BRADFORD Bulls Women skipper Amy Hardcastle is like few other captains. When she is not excelling on the pitch, she is helping save lives off it.

The NHS worker is hitting Covid-19 like she does many of her opponents on the field, head on.

Hardcastle is working on the frontline, combatting the virus as an A&E healthcare assistant at Calderdale Royal Hospital.

With women’s rugby league not being a professional sport, the Super League star has been working towards one day becoming a nurse.

It is tough for all those working in the health care industry right now. Hardcastle understands the risks but believes the rewards outweigh them.

“I know I am risking my life but this is the job I have chosen and I am doing it because I want to save lives,” she said. “There is always the potential that it might not be the Covid-19 that you pick up, it could be something else.

“It is a really rewarding job and that is why you do it, because it is my caring nature and I am so passionate. I want to help people.

“If someone needs my care and it is just giving them a couple of minutes of my time and that makes them feel better, I feel like I have done my job.”

In these difficult times, Hardcastle said she is having to take measures to protect her young family, which includes nine-year-old daughter Olivia, when she returns home from a shift.

“It drives you even more because you want to do what you can do,” she said. “Although you can’t speed the process up, it gives you a bit more fight.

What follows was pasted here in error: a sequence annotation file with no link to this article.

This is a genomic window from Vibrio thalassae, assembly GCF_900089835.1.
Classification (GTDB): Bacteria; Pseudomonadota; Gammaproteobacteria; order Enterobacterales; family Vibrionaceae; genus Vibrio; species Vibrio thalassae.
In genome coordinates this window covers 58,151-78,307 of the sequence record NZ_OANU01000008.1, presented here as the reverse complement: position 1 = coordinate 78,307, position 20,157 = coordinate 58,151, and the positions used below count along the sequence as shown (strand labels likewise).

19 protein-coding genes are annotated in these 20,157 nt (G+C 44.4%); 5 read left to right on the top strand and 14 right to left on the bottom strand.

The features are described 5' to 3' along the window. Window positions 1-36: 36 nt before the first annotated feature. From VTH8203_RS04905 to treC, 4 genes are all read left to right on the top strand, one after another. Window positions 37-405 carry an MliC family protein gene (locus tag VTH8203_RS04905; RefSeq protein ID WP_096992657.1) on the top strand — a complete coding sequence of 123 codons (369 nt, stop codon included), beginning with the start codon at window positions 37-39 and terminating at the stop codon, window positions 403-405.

“I want my family, friends and community to be safe. I am coming to work to support and help that. I hope what we are all doing is reducing it and it doesn’t get worse.

“If we are working in the corona department, we have to make sure that we have face masks at all times to protect us.

“When we are dealing with potential corona patients, we have to wear a mask, goggles, aprons and gloves.

“There are also some cubicles that don’t have doors.

“I have picked up bank (extra) shifts. Our line manager may put out there that they are short the next day, so it is up to you to pick it up. I have been trying to pick it up when I can.

“It is difficult, but we have got such a good team here, and no matter what job role (the staff range from doctors to house keepers), we all work together. It really makes a difference when you have a good team.”

The country came out in their numbers again on Thursday night to clap the brilliant efforts of key workers during this crisis period.

Hardcastle believes it is just the pick me up that they need after a tough day at work.

She said: “It was very overwhelming and it just gives you that extra bit of fight when you have had a bad day and you have had tears.

“Everyone is going through different emotions, people are scared not to take it home, but when you come back to that at eight o’clock, people from the public making their way out to clap, it means so much to you.”

When asked what she thinks about the people ignoring the Government's advice of leaving your home only for essential shopping or a daily piece of exercise, Hardcastle said: “I think they are stupid.

“I think there are a lot of people who don’t think it is that bad and are a bit blasé to it. Unless you’re hit with it, then it really hits home. I think people need to appreciate what they have got right now.

“You don’t know what is round the corner. You might not think it is going to happen to you and you can act the way you do, but it will take something like this to affect you and change your state of mind.

“All I will say to people staying at home is it will all be worth it in the end and you will be alive.”

A big thank you to Hardcastle and the rest of the key workers out there.